Who are some of your favorite authors?

To name a few: among Adventist authors I like June Strong and Penny Wheeler, the best storytellers our church has produced. Among non-Adventist writers, I like Canadian author Margaret Laurence, a brilliant novelist with great insight into the human spirit; contemporary American novelist Marilynne Robinson, whose novels are infused with a very rich view of spirituality and faith; and British novelist Sharon Kay Penman, who has a gift for bringing history to life like no other author I know. I could mention many more, but I had better stop here.

Talking about novels, how do you view Ellen White’s concept on novels?

This is too large and complex a subject to talk about in a short interview such as this. However, the problem is not so much what Ellen White has said about novels, but what some of her “interpreters” have made out of what she has said. On the whole, Ellen White is balanced in her views.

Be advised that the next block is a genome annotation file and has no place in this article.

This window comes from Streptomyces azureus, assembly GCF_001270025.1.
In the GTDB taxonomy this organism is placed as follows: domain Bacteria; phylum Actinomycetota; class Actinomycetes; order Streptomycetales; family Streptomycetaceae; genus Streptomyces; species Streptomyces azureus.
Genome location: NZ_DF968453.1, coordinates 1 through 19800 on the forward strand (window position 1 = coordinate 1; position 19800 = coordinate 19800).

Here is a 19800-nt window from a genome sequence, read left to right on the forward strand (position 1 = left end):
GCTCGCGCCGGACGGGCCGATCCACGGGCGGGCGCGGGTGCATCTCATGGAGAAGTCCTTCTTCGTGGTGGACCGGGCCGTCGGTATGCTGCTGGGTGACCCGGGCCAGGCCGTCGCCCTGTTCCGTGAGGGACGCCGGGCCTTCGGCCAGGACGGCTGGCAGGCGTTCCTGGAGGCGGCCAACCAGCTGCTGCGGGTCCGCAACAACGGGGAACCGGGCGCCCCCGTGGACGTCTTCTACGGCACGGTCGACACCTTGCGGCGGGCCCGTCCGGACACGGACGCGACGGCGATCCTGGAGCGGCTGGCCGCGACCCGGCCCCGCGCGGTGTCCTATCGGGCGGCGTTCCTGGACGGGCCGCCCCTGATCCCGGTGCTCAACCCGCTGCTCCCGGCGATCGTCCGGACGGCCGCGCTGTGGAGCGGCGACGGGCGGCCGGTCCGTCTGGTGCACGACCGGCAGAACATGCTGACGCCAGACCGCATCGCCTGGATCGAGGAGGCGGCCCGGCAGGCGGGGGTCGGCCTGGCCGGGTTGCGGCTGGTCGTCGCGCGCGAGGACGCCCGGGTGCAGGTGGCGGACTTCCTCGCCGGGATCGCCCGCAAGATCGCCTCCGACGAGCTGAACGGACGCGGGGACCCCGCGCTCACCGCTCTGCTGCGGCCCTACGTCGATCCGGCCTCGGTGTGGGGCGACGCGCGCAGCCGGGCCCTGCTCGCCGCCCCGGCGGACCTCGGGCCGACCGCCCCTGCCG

What advice would you give to a young Seventh-day Adventist who feels he or she has the gift for writing the kind of literary works you write?

My advice for any young writer is to read as much as possible and to write as much as possible. And not to give up, because writing – and especially writing for publication – can be a very discouraging process. Also, anyone who decides to write has to find his or her own voice and figure out what to say and to whom to say it. For some people, this may mean writing for the church, in Adventist magazines and periodicals. But I think there is a tremendous need – not only in writing but also in all the arts – for Adventists to be able to engage the real world. As a church, we need more people who are able to relate to the world in ways other than through evangelistic efforts. There is a need for more Adventist writers to relate to the world the same way an Adventist engineer or plumber does, and to be able, through their craft, to explore our unique view of the world.

Marcos Paseggi is a professional translator and freelance writer living in Ottawa, Ontario, Canada. E-mail: